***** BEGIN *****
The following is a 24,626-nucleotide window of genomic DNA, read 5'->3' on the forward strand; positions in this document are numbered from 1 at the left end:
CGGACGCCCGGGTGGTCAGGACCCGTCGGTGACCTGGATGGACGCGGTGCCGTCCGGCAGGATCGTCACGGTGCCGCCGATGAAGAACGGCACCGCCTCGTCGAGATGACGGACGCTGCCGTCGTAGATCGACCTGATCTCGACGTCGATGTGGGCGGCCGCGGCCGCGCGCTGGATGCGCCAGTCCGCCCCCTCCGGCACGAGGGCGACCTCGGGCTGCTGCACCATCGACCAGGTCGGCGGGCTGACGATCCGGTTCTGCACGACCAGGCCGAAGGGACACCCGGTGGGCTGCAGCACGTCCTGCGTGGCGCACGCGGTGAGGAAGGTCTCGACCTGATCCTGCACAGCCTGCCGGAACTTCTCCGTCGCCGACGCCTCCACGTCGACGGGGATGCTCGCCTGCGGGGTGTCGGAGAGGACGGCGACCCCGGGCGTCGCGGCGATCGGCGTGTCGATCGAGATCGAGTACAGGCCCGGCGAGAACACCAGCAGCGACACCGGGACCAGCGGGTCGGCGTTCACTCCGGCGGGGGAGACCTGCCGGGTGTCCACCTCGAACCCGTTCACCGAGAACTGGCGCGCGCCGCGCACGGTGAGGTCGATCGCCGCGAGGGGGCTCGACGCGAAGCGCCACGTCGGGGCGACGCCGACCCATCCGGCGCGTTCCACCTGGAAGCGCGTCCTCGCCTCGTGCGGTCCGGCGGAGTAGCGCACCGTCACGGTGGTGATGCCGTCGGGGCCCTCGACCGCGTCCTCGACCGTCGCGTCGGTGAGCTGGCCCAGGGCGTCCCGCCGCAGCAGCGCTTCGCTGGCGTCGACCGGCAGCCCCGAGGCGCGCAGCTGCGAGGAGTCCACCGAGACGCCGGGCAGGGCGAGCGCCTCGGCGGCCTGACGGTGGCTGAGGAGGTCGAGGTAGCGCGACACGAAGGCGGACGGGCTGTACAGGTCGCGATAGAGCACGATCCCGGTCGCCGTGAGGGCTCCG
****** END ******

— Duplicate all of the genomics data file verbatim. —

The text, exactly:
The following is a 24,626-nucleotide window of genomic DNA, read 5'->3' on the forward strand; positions in this document are numbered from 1 at the left end:
CGGACGCCCGGGTGGTCAGGACCCGTCGGTGACCTGGATGGACGCGGTGCCGTCCGGCAGGATCGTCACGGTGCCGCCGATGAAGAACGGCACCGCCTCGTCGAGATGACGGACGCTGCCGTCGTAGATCGACCTGATCTCGACGTCGATGTGGGCGGCCGCGGCCGCGCGCTGGATGCGCCAGTCCGCCCCCTCCGGCACGAGGGCGACCTCGGGCTGCTGCACCATCGACCAGGTCGGCGGGCTGACGATCCGGTTCTGCACGACCAGGCCGAAGGGACACCCGGTGGGCTGCAGCACGTCCTGCGTGGCGCACGCGGTGAGGAAGGTCTCGACCTGATCCTGCACAGCCTGCCGGAACTTCTCCGTCGCCGACGCCTCCACGTCGACGGGGATGCTCGCCTGCGGGGTGTCGGAGAGGACGGCGACCCCGGGCGTCGCGGCGATCGGCGTGTCGATCGAGATCGAGTACAGGCCCGGCGAGAACACCAGCAGCGACACCGGGACCAGCGGGTCGGCGTTCACTCCGGCGGGGGAGACCTGCCGGGTGTCCACCTCGAACCCGTTCACCGAGAACTGGCGCGCGCCGCGCACGGTGAGGTCGATCGCCGCGAGGGGGCTCGACGCGAAGCGCCACGTCGGGGCGACGCCGACCCATCCGGCGCGTTCCACCTGGAAGCGCGTCCTCGCCTCGTGCGGTCCGGCGGAGTAGCGCACCGTCACGGTGGTGATGCCGTCGGGGCCCTCGACCGCGTCCTCGACCGTCGCGTCGGTGAGCTGGCCCAGGGCGTCCCGCCGCAGCAGCGCTTCGCTGGCGTCGACCGGCAGCCCCGAGGCGCGCAGCTGCGAGGAGTCCACCGAGACGCCGGGCAGGGCGAGCGCCTCGGCGGCCTGACGGTGGCTGAGGAGGTCGAGGTAGCGCGACACGAAGGCGGACGGGCTGTACAGGTCGCGATAGAGCACGATCCCGGTCGCCGTGAGGGCTCCG